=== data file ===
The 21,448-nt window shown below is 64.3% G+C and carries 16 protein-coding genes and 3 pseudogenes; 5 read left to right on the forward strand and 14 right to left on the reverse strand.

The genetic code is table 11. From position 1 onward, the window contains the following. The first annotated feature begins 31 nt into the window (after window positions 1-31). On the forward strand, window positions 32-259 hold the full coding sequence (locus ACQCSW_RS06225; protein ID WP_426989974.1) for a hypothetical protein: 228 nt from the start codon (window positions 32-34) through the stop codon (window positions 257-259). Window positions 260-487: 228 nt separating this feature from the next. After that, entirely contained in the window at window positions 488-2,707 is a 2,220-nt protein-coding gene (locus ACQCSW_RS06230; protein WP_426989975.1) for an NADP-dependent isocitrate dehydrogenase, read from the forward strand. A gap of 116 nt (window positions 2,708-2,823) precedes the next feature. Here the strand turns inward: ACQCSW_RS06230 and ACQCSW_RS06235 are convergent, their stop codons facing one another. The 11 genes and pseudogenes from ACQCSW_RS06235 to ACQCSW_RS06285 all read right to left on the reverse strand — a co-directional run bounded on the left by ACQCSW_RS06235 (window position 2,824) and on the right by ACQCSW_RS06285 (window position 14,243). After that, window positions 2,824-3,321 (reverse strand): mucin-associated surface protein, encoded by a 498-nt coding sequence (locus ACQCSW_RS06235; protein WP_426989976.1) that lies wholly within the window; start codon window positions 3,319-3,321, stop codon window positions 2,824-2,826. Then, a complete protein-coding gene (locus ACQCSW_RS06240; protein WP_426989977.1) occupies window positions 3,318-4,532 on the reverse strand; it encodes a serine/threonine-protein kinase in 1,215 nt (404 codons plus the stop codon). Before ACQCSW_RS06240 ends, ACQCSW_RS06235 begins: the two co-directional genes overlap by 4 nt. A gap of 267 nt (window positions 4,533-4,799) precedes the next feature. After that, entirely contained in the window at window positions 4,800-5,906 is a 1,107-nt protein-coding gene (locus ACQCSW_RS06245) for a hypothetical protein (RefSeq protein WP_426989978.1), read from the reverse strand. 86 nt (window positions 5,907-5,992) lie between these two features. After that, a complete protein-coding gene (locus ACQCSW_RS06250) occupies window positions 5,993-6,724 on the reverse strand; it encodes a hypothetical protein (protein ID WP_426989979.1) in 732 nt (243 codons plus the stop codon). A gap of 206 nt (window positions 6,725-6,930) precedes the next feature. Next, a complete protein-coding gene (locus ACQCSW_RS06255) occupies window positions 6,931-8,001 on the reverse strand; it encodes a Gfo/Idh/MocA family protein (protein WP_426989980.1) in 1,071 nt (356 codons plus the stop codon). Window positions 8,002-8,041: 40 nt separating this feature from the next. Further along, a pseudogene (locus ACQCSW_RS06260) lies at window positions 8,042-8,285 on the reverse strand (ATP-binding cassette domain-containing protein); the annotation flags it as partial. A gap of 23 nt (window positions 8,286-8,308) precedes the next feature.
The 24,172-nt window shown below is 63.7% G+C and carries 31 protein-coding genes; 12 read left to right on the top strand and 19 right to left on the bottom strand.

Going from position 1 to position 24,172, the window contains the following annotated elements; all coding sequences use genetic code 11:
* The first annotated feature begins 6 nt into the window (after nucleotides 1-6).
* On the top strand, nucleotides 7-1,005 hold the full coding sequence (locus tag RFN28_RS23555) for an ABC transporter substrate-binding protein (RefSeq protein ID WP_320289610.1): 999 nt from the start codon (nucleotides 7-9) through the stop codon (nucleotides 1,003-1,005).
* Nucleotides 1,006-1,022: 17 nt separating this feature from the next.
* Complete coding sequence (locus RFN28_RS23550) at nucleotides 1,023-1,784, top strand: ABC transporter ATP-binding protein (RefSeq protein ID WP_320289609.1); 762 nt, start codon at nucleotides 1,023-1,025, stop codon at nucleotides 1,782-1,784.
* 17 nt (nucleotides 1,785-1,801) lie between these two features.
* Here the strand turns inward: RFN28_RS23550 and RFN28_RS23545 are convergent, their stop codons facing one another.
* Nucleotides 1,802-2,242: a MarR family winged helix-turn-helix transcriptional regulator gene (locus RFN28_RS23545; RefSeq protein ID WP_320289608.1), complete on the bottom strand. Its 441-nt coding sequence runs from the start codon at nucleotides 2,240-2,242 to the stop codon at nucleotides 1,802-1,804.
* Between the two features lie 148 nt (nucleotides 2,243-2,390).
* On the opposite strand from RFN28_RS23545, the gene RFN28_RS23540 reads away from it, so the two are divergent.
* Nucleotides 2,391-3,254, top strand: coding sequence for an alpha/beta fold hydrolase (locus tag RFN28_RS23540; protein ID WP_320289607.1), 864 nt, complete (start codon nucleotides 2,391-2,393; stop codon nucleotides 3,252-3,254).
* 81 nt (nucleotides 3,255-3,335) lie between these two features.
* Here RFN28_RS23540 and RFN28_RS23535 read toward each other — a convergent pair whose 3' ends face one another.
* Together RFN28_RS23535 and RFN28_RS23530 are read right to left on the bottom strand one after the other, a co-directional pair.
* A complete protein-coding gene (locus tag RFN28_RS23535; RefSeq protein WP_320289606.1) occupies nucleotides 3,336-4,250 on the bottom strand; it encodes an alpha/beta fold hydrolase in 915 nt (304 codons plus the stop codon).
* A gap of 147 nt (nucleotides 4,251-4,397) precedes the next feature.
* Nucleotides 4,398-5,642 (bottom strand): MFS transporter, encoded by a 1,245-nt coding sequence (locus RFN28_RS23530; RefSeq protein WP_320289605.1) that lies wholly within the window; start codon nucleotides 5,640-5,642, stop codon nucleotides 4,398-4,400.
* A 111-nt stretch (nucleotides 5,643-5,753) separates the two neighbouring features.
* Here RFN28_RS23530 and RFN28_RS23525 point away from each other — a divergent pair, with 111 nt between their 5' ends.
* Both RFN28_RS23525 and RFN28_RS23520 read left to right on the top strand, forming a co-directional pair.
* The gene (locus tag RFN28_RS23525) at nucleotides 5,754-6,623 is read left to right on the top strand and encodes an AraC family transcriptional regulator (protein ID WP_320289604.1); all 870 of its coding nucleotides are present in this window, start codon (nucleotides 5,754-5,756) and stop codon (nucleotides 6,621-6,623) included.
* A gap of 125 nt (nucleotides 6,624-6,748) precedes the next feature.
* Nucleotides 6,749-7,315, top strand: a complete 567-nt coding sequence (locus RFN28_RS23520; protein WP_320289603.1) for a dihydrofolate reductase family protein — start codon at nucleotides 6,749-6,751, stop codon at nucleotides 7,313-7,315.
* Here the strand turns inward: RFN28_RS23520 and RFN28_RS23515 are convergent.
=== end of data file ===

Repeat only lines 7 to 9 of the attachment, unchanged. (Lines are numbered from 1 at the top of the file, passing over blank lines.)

* Nucleotides 1,006-1,022: 17 nt separating this feature from the next.
* Complete coding sequence (locus RFN28_RS23550) at nucleotides 1,023-1,784, top strand: ABC transporter ATP-binding protein (RefSeq protein ID WP_320289609.1); 762 nt, start codon at nucleotides 1,023-1,025, stop codon at nucleotides 1,782-1,784.
* 17 nt (nucleotides 1,785-1,801) lie between these two features.